The Role of Postoperative Adjuvant Chemotherapy Following Curative Resection for Gastric Cancer: A Meta-Analysis
CRD summary This review assessed the effects of postoperative adjuvant chemotherapy on survival rates in gastric cancer and concluded that some slightly significant benefits were observed compared to surgery alone. However, as the authors acknowledged, potential problems with selection bias, poor study quality and small sample sizes may compromise the reliability of their conclusions. Authors' objectives To assess the effects of postoperative adjuvant chemotherapy on survival rates following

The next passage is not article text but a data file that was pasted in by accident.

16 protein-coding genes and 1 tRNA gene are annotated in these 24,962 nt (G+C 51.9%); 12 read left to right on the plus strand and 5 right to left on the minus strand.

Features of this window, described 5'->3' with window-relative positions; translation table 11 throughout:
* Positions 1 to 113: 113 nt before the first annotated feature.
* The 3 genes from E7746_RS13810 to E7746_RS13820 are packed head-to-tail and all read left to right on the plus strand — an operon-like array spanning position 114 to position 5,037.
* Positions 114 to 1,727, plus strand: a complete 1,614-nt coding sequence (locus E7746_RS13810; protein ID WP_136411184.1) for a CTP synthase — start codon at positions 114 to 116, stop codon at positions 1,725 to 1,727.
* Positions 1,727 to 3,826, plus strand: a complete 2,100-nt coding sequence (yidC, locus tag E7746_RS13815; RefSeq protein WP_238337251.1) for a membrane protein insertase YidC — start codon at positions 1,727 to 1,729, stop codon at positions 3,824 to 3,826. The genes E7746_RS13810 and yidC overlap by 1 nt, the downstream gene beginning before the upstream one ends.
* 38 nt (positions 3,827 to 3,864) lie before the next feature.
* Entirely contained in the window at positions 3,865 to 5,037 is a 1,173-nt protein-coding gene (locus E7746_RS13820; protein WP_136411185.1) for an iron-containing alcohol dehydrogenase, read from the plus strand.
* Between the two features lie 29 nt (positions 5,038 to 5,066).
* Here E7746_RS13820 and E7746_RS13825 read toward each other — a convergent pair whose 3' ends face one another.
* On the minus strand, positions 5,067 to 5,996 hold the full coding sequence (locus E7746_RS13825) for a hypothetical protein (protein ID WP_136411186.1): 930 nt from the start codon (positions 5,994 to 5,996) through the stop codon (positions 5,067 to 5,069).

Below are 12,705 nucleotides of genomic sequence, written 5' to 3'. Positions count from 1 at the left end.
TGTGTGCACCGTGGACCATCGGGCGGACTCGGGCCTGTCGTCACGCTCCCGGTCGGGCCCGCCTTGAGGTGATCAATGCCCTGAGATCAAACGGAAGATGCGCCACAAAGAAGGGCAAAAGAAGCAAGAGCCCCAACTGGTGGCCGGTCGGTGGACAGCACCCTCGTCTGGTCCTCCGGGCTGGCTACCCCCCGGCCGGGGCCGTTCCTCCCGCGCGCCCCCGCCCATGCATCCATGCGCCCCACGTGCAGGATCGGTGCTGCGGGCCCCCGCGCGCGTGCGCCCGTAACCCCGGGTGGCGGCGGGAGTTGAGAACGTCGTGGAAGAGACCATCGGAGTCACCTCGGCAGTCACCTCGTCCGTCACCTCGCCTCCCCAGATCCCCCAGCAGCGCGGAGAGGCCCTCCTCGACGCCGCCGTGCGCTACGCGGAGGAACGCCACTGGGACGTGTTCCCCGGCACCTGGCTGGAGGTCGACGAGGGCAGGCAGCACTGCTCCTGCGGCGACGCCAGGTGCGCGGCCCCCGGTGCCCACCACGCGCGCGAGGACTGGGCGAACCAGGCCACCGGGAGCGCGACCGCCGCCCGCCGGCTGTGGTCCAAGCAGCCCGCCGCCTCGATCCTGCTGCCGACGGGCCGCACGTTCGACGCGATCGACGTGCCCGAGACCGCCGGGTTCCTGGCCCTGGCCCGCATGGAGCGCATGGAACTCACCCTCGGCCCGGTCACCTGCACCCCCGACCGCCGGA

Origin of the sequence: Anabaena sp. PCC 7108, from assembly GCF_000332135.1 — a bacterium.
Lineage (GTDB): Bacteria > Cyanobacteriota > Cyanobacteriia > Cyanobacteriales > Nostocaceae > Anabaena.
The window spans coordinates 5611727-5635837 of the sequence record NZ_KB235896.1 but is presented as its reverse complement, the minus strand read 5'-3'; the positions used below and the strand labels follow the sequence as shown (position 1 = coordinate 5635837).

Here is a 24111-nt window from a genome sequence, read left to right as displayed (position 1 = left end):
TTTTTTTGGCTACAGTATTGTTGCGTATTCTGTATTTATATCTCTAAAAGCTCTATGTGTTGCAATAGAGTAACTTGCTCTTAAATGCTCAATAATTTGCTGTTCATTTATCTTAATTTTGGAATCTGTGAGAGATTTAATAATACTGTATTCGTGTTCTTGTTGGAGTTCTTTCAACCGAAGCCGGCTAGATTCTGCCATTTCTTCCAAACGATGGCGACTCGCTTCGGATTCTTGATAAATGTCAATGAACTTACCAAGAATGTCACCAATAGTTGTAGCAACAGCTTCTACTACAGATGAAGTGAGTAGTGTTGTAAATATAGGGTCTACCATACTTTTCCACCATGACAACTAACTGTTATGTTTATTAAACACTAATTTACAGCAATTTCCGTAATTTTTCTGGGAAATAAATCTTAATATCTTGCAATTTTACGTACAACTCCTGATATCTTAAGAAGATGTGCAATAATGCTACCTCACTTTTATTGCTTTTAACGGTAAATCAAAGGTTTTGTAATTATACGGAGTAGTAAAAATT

... ative resection of gastric cancer in different population groups with different regimens. Results of the review Seventeen RCTs met the inclusion criteria (n=3,529; range 84 to 573). Data were not available for two RCTs, therefore 15 RCTs were included in the analysis (n=3,292; range 84 to 573). All scored two or three on the Jadad scale. Only seven RCTs reported adequate randomisation methods. Adjuvant chemotherapy improved the five-year overall survival rate (RR 0.90, 95% CI: 0.84, 0.96, p=0.001; 15 RCTs) and disease-free survival rate (RR 0.87, 95% CI: 0.78, 0.96, p=0.005; 7 RCTs). No statistically significant heterogeneity between studies was observed for either analysis. Results remained significant when Western and Asian subgroups were analysed separately. When subgrouped by treatment regimen, the meta-analysis suggested slightly better five-year overall survival rates only with mitomycin-Database of Abstracts of Reviews of Effects (DARE) Produced by the Centre for Reviews and Dissemination containing regimens, with or without anthracycline. The numbers of studies within these subgroups were small. The funnel plot showed no evidence of publication bias. Authors' conclusions Postoperative adjuvant chemotherapy for gastric cancer confers slightly significant benefits compared to surgery alone. CRD commentary The review question was clearly defined in terms of participants, intervention and study design. Relevant sources were searched, without language restrictions. There was no specific search for unpublished studies. The authors made some attempts to investigate publication bias. All stages of the review were conducted in duplicate, reducing the potential for error and bias. Validity was assessed using established criteria, and the results for some of the Jadad criteria were reported for each study. Risk ratios were used to assess survival rather than hazard ratios. Investigations into the impact of clinical heterogeneity made despite the lack of statistical heterogeneity in the main analyses, however, many of the subgroup analyses consisted of only two studies, limiting the reliability of the pooled results. Ten authors acknowledge a number of limitations, including the possibility of selection bias, the lack of data on Asian populations and small sample sizes. These factors might impact the reliability of the authors' conclusions. Practice: The authors stated that with the currently available evidence, they cannot conclude adjuvant chemotherapy for localised resected gastric cancer as a standard option. Research: The authors recommended a meta-analysis of individual patient data before conducting further RCTs. They also stated that a large, well conducted RCT is needed to define the most effective strategies for gastric cancer. Funding Not stated Bibliographic details Zhao S L, Fang J Y . The role of postoperative adjuvant chemotherapy following curative resection for gastric cancer: a meta-analysis. This is a critical abstract of a systematic review that meets the criteria for inclusion on DARE. Each critical abstract contains a brief summary of the review methods, results and conclusions followed by a detailed critical assessment on the reliability of the review and the conclusions drawn.